Detroiter of the Year 2009

Sure, he has a bad-boy image, but there’s plenty of good that he’s done for Detroit. He may be an unconventional ambassador, but no one can deny he’s rock-solid on this area, which may explain why Kid hasn’t pulled up stakes for L.A. or New York. He’s undeniably “Made in Detroit.”



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Photograph by Roy Ritchie

We know what you must be thinking. Kid Rock? our Kid Rock? Detroiter of the Year? Whatsamatter, Kwame out of town? Monica refuse to be honored by those vicious demons in “the media”? Luke Song, the man who fashioned Aretha’s inaugural bonnet, too busy filling hat orders? Whoa, cowboy. Just let the idea marinate in your mind for a moment. In this year of our massive disappointment and pervasive despair, couldn’t we all benefit from rallying around a genuine, happy-go-lucky, Detroit-lovin’ party starter?

Usually Hour Detroit’s most prestigious annual award has been reserved for titans of local industry, urban-development visionaries, or legal lions. Well, this year our industrialists are scrambling to keep their businesses from circling the bowl. Big-name politicians have let us down. And securing a loan to reshape the city’s skyline?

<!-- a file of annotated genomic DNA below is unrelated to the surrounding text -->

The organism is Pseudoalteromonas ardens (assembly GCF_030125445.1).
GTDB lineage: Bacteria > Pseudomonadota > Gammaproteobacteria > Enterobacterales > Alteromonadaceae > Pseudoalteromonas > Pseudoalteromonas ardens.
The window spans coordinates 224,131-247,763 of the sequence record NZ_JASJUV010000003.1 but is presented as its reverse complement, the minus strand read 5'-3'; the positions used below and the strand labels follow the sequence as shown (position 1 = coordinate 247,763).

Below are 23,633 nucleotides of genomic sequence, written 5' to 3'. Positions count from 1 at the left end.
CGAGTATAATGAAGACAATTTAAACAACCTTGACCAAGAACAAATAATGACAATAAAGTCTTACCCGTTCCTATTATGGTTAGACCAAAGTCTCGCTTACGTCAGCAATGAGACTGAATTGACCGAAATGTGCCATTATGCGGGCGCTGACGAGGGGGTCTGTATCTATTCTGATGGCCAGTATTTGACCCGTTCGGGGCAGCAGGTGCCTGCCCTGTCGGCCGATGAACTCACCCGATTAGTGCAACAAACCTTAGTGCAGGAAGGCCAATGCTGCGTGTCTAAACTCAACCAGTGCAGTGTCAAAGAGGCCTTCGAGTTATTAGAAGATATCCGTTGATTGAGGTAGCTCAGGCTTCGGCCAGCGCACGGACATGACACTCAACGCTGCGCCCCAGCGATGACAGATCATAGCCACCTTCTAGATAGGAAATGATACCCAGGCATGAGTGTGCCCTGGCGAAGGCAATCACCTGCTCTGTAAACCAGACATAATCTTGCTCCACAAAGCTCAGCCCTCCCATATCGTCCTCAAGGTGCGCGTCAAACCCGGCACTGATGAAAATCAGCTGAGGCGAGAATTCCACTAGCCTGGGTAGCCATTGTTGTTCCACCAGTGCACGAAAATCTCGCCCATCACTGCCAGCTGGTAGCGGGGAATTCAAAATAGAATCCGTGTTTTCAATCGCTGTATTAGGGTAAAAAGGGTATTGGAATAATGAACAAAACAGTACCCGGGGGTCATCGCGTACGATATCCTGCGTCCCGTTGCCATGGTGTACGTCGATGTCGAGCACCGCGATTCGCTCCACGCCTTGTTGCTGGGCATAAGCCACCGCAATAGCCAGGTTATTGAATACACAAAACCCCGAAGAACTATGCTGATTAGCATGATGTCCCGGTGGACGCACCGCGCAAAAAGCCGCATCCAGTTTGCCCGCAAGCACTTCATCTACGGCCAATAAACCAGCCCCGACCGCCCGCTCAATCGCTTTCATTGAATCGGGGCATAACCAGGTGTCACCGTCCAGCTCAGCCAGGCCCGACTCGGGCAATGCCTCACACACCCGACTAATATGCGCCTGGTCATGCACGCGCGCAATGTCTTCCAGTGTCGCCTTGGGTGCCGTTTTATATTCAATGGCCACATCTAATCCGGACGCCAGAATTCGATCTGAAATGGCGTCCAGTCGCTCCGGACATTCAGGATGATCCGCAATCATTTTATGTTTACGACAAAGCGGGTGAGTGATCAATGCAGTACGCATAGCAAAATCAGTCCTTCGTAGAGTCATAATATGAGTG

Hey, good luck with that. It’s been an unconventional year, to say the least. But in the category of creative pioneers, lanky 38-year-old Robert James Ritchie — the boy from Romeo, Mich., with a musical dream and sheer determination in his heart — surely qualifies.

In truth, even the Kid himself was surprised upon receiving the news. Informed that he is the first musician to receive the Hour distinction, “That’s probably because them other people must have said no,” he cracked. “You start thinking of Bob Seger, Aretha Franklin, people like that.